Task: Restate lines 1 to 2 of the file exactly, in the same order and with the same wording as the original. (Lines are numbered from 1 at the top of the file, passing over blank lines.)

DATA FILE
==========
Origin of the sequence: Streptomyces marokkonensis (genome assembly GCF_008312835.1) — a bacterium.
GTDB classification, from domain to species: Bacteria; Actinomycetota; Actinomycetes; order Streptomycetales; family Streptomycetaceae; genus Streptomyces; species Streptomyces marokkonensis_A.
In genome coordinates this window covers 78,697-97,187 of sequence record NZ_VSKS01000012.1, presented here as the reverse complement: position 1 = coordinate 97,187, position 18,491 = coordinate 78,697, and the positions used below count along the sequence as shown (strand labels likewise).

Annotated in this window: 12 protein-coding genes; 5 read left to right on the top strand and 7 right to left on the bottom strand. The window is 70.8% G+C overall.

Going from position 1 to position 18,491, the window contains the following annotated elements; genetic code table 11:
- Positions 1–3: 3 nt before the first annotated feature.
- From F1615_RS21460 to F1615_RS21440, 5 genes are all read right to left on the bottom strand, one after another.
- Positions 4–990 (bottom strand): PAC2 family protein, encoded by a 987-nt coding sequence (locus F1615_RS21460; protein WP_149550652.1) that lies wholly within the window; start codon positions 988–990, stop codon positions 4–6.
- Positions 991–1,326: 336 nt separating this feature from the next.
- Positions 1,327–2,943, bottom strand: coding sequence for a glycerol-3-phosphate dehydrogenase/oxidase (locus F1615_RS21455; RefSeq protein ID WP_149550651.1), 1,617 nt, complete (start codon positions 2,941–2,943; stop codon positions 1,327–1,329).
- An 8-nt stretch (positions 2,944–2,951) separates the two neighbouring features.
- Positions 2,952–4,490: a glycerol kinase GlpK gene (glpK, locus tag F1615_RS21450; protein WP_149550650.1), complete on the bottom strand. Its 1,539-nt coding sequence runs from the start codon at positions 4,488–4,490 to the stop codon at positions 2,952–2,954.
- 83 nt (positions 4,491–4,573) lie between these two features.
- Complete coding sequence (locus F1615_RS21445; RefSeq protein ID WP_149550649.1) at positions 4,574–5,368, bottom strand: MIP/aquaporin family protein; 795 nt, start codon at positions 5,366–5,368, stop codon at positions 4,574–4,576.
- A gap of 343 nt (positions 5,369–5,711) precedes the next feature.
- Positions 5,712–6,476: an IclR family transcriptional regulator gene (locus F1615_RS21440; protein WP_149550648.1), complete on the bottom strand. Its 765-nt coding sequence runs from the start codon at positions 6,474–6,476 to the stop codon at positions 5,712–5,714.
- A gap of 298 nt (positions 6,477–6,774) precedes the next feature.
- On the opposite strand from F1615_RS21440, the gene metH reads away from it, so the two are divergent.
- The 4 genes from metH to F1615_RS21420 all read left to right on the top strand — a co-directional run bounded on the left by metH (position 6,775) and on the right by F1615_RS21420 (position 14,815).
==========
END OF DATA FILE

Origin of the sequence: Streptomyces marokkonensis (genome assembly GCF_008312835.1) — a bacterium.
GTDB classification, from domain to species: Bacteria; Actinomycetota; Actinomycetes; order Streptomycetales; family Streptomycetaceae; genus Streptomyces; species Streptomyces marokkonensis_A.